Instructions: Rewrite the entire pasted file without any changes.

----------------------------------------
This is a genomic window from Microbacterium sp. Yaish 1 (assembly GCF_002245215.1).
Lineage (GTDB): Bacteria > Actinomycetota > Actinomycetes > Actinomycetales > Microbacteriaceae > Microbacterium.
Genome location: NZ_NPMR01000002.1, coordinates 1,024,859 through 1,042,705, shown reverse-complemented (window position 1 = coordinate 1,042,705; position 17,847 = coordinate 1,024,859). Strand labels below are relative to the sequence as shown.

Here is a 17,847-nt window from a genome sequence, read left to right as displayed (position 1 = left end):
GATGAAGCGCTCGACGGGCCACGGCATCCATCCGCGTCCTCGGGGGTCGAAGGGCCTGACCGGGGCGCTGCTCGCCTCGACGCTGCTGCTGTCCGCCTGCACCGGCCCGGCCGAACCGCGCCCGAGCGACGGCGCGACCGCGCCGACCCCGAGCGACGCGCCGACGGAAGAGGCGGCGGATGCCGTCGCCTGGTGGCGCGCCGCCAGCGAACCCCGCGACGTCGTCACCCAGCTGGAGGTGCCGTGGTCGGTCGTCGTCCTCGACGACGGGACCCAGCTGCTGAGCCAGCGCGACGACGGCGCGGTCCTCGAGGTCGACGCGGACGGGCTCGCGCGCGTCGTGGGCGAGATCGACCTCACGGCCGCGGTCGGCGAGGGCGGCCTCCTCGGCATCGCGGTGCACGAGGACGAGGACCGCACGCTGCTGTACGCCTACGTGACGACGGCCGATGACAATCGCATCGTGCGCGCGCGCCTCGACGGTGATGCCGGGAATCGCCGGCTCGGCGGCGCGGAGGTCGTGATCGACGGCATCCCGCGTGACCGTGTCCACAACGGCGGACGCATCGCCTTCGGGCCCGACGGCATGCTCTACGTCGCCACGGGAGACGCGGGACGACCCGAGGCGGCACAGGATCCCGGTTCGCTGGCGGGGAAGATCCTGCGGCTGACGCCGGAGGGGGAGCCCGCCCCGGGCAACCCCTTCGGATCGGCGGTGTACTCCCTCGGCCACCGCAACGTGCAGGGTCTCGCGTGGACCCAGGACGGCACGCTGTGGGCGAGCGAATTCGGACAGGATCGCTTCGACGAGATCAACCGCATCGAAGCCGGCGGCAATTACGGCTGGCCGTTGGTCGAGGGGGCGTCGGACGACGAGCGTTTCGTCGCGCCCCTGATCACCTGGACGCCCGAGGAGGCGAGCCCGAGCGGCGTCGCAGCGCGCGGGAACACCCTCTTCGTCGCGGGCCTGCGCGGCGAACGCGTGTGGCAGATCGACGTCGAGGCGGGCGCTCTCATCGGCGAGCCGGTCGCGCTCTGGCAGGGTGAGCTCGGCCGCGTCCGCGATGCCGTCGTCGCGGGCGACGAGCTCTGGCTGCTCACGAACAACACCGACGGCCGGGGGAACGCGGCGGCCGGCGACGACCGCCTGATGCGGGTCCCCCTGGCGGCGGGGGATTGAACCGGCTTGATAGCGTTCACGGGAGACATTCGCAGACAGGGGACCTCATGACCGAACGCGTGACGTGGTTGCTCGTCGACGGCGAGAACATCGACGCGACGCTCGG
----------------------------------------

This is a genomic window from Microbacterium sp. Yaish 1 (assembly GCF_002245215.1).
Lineage (GTDB): Bacteria > Actinomycetota > Actinomycetes > Actinomycetales > Microbacteriaceae > Microbacterium.
Genome location: NZ_NPMR01000002.1, coordinates 1,024,859 through 1,042,705, shown reverse-complemented (window position 1 = coordinate 1,042,705; position 17,847 = coordinate 1,024,859). Strand labels below are relative to the sequence as shown.

Here is a 17,847-nt window from a genome sequence, read left to right as displayed (position 1 = left end):
GATGAAGCGCTCGACGGGCCACGGCATCCATCCGCGTCCTCGGGGGTCGAAGGGCCTGACCGGGGCGCTGCTCGCCTCGACGCTGCTGCTGTCCGCCTGCACCGGCCCGGCCGAACCGCGCCCGAGCGACGGCGCGACCGCGCCGACCCCGAGCGACGCGCCGACGGAAGAGGCGGCGGATGCCGTCGCCTGGTGGCGCGCCGCCAGCGAACCCCGCGACGTCGTCACCCAGCTGGAGGTGCCGTGGTCGGTCGTCGTCCTCGACGACGGGACCCAGCTGCTGAGCCAGCGCGACGACGGCGCGGTCCTCGAGGTCGACGCGGACGGGCTCGCGCGCGTCGTGGGCGAGATCGACCTCACGGCCGCGGTCGGCGAGGGCGGCCTCCTCGGCATCGCGGTGCACGAGGACGAGGACCGCACGCTGCTGTACGCCTACGTGACGACGGCCGATGACAATCGCATCGTGCGCGCGCGCCTCGACGGTGATGCCGGGAATCGCCGGCTCGGCGGCGCGGAGGTCGTGATCGACGGCATCCCGCGTGACCGTGTCCACAACGGCGGACGCATCGCCTTCGGGCCCGACGGCATGCTCTACGTCGCCACGGGAGACGCGGGACGACCCGAGGCGGCACAGGATCCCGGTTCGCTGGCGGGGAAGATCCTGCGGCTGACGCCGGAGGGGGAGCCCGCCCCGGGCAACCCCTTCGGATCGGCGGTGTACTCCCTCGGCCACCGCAACGTGCAGGGTCTCGCGTGGACCCAGGACGGCACGCTGTGGGCGAGCGAATTCGGACAGGATCGCTTCGACGAGATCAACCGCATCGAAGCCGGCGGCAATTACGGCTGGCCGTTGGTCGAGGGGGCGTCGGACGACGAGCGTTTCGTCGCGCCCCTGATCACCTGGACGCCCGAGGAGGCGAGCCCGAGCGGCGTCGCAGCGCGCGGGAACACCCTCTTCGTCGCGGGCCTGCGCGGCGAACGCGTGTGGCAGATCGACGTCGAGGCGGGCGCTCTCATCGGCGAGCCGGTCGCGCTCTGGCAGGGTGAGCTCGGCCGCGTCCGCGATGCCGTCGTCGCGGGCGACGAGCTCTGGCTGCTCACGAACAACACCGACGGCCGGGGGAACGCGGCGGCCGGCGACGACCGCCTGATGCGGGTCCCCCTGGCGGCGGGGGATTGAACCGGCTTGATAGCGTTCACGGGAGACATTCGCAGACAGGGGACCTCATGACCGAACGCGTGACGTGGTTGCTCGTCGACGGCGAGAACATCGACGCGACGCTCGG